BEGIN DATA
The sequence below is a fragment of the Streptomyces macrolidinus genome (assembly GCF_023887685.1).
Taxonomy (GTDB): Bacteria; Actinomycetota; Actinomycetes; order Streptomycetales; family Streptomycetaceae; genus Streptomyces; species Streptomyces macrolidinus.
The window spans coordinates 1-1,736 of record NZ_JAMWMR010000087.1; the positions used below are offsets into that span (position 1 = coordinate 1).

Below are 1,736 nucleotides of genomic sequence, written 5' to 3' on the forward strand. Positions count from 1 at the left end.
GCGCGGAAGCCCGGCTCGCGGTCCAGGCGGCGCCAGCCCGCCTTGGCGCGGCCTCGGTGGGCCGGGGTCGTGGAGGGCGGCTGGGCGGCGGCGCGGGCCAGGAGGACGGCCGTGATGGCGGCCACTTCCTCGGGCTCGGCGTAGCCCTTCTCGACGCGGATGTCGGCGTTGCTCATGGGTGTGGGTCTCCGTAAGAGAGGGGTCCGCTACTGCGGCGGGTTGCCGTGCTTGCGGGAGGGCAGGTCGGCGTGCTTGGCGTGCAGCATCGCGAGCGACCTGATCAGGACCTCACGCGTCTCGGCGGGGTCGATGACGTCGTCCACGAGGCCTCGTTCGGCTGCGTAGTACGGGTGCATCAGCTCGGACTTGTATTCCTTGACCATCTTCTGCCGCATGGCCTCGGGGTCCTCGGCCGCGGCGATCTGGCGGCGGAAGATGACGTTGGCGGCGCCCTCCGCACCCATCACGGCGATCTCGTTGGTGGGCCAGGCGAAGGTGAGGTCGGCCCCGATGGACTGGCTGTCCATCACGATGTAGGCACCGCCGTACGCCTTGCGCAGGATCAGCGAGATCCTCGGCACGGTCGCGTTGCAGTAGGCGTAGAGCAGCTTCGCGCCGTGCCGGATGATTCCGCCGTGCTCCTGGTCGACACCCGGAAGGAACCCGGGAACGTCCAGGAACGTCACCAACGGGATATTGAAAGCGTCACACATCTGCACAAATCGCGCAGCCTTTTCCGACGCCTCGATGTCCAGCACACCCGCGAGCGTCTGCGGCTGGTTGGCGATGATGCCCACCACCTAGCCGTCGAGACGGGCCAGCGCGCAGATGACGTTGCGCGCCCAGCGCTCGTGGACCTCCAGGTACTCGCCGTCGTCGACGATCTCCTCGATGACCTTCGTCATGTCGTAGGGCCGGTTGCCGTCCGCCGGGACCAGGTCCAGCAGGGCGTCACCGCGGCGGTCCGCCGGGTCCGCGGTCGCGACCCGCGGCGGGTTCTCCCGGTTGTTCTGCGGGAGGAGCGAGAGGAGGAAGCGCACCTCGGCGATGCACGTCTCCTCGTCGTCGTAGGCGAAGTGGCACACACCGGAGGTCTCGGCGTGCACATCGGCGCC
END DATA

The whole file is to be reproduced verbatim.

The sequence below is a fragment of the Streptomyces macrolidinus genome (assembly GCF_023887685.1).
Taxonomy (GTDB): Bacteria; Actinomycetota; Actinomycetes; order Streptomycetales; family Streptomycetaceae; genus Streptomyces; species Streptomyces macrolidinus.
The window spans coordinates 1-1,736 of record NZ_JAMWMR010000087.1; the positions used below are offsets into that span (position 1 = coordinate 1).

Below are 1,736 nucleotides of genomic sequence, written 5' to 3' on the forward strand. Positions count from 1 at the left end.
GCGCGGAAGCCCGGCTCGCGGTCCAGGCGGCGCCAGCCCGCCTTGGCGCGGCCTCGGTGGGCCGGGGTCGTGGAGGGCGGCTGGGCGGCGGCGCGGGCCAGGAGGACGGCCGTGATGGCGGCCACTTCCTCGGGCTCGGCGTAGCCCTTCTCGACGCGGATGTCGGCGTTGCTCATGGGTGTGGGTCTCCGTAAGAGAGGGGTCCGCTACTGCGGCGGGTTGCCGTGCTTGCGGGAGGGCAGGTCGGCGTGCTTGGCGTGCAGCATCGCGAGCGACCTGATCAGGACCTCACGCGTCTCGGCGGGGTCGATGACGTCGTCCACGAGGCCTCGTTCGGCTGCGTAGTACGGGTGCATCAGCTCGGACTTGTATTCCTTGACCATCTTCTGCCGCATGGCCTCGGGGTCCTCGGCCGCGGCGATCTGGCGGCGGAAGATGACGTTGGCGGCGCCCTCCGCACCCATCACGGCGATCTCGTTGGTGGGCCAGGCGAAGGTGAGGTCGGCCCCGATGGACTGGCTGTCCATCACGATGTAGGCACCGCCGTACGCCTTGCGCAGGATCAGCGAGATCCTCGGCACGGTCGCGTTGCAGTAGGCGTAGAGCAGCTTCGCGCCGTGCCGGATGATTCCGCCGTGCTCCTGGTCGACACCCGGAAGGAACCCGGGAACGTCCAGGAACGTCACCAACGGGATATTGAAAGCGTCACACATCTGCACAAATCGCGCAGCCTTTTCCGACGCCTCGATGTCCAGCACACCCGCGAGCGTCTGCGGCTGGTTGGCGATGATGCCCACCACCTAGCCGTCGAGACGGGCCAGCGCGCAGATGACGTTGCGCGCCCAGCGCTCGTGGACCTCCAGGTACTCGCCGTCGTCGACGATCTCCTCGATGACCTTCGTCATGTCGTAGGGCCGGTTGCCGTCCGCCGGGACCAGGTCCAGCAGGGCGTCACCGCGGCGGTCCGCCGGGTCCGCGGTCGCGACCCGCGGCGGGTTCTCCCGGTTGTTCTGCGGGAGGAGCGAGAGGAGGAAGCGCACCTCGGCGATGCACGTCTCCTCGTCGTCGTAGGCGAAGTGGCACACACCGGAGGTCTCGGCGTGCACATCGGCGCC